Note: Only embed videos in your exhibition if the host website allows them to be shared in this way. For example, the National Film and Sound Archive makes some of its videos available online, but does not permit them to be embedded in other sites. As a researcher, your responsibility is to ensure that you only use accessible, available materials.
If you cannot embed the video material, you can link out to the external website. But since you want to keep your reader focused on your exhibition, rather than exploring other websites, we encourage embedding material where possible.
Embedding audio-material in the exhibitions follows the same pattern as embedding videos: if the service has an option for embedding their material in external sites, then we can embed them in the exhibitions.
Soundcloud is an excellent resource for a variety of audio materials, including content from the National Film and Sound Archive.
To embed content from SoundCloud (or any similar service), we follow the same process as embedding non-YouTube videos:
When you click 'Save', the audio material will be embedded in your exhibition. Like the video, it will appear in editing mode as a blue box:
If you cannot embed the audio material, you can link out to the external website. But since you want to keep your reader focused on your exhibition, rather than exploring other websites, we encourage embedding material where possible.
Maps are a way of embedding interactive content in your exhibition. Using a pre-determined world map, you can flag specific locations that are relevant to your exhibition.
To embed a map, click on + Page Component, and open the Map tab.
You will be prompted to add a title and text:
Agent and Work Features draw on content from the AustLit database, creating a direct link between your exhibition and relevant AustLit records. When you uses these options, you will create a hyperlink between your exhibition and the chosen AustLit record/records, as well as drawing some AustLit content over to form part of your work. As such, they only work on works or people that are listed in AustLit. Whether or not this is applicable to you will depend on the topic of your exhibition.
Note: 'Agent' is the general term that AustLit uses for any body involved in the production of texts. So 'agent' applies to authors, but also to publishing houses, printers, theatre companies, and so on.
If you wish to add Agent and Work Features, you have the following options:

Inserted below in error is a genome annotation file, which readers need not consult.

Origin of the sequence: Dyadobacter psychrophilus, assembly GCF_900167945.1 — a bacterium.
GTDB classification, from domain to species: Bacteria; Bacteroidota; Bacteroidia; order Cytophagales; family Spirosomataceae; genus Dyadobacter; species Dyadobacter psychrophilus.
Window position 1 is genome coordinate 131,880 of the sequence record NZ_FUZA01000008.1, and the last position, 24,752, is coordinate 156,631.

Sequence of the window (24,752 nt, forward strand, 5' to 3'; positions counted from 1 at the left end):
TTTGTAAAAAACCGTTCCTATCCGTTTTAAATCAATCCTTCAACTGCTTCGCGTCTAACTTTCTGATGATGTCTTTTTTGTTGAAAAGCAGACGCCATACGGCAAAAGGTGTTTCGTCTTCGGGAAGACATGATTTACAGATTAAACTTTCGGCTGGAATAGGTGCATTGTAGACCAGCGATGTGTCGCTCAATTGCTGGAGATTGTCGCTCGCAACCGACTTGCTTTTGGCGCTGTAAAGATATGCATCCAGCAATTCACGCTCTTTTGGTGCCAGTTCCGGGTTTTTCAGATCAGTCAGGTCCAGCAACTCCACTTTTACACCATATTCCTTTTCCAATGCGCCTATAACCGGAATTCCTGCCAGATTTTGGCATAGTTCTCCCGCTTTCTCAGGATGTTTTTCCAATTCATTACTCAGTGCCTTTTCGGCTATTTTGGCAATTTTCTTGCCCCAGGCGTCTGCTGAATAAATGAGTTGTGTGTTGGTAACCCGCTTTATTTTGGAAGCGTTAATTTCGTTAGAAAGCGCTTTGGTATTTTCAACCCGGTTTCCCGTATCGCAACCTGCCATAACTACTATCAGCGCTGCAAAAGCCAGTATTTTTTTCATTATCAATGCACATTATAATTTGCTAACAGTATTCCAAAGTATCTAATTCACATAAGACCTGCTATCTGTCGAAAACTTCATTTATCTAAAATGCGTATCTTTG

To add an Agent or Work Feature, begin by clicking the + Page Component button.
From the pop-up window, select the relevant option. In the image below, we have selected an Agent Feature:
You will be prompted for a title, which is not required, but can be useful for your reader. You will also be prompted to search for the chosen agent / work in AustLit: select the record that you are looking for, and the field should turn green.
Note: make sure that you spell the author's name or work's title correctly, or the search will not find it as easily.
Below, we have created a title and selected an author.
You do not have to add additional text here. If you do, it will appear below the text that is drawn across from the AustLit record, as you can see in the image below:
The Agent / Work Feature is a useful way for you to draw on biographical, organisational, and bibliographical material that already exists on the AustLit database, rather than needing to reproduce and replicate the material yourself.
These components work in a similar fashion to the Agent Feature / Work Feature, in that they draw across content from the AustLit database. But the amount of content and the presentation are quite different. Where the Agent /Work Feature draws across a paragraph of text, the blocks draw across a title/name and image, which they position in a single box.
To add a Four Author Block or a Four Work Block, begin by clicking the + Page Component button.
Select the option you wish to add from the pop-up window. In the image below, we have selected a Four Work Block. You will be prompted for a title, which is optional. You will then be able to add your chosen works (up to four):
Select the chosen works by typing the name into the 'Work' box, and choosing the correct work from the drop-down menu. Add new boxes (up to four) by using the plus sign to the right of the box.
The boxes will appear green when you have chosen the work:
Once you have selected your works or authors, click 'Save'.
Below are examples of what the Four Author and Four Work Blocks look like:
Unlike the Agent / Work Feature, these features don't include any text beyond the name / title, and pull the author's portrait or the work's cover page across from their AustLit record. More visual than the Agent / Work Feature, they are a useful way of breaking text and adding interest to exhibitions.
Note: If the AustLit record does not include a cover image, the blocks will look quite different. You can contact AustLit staff to see if they are able to add a cover image to the record.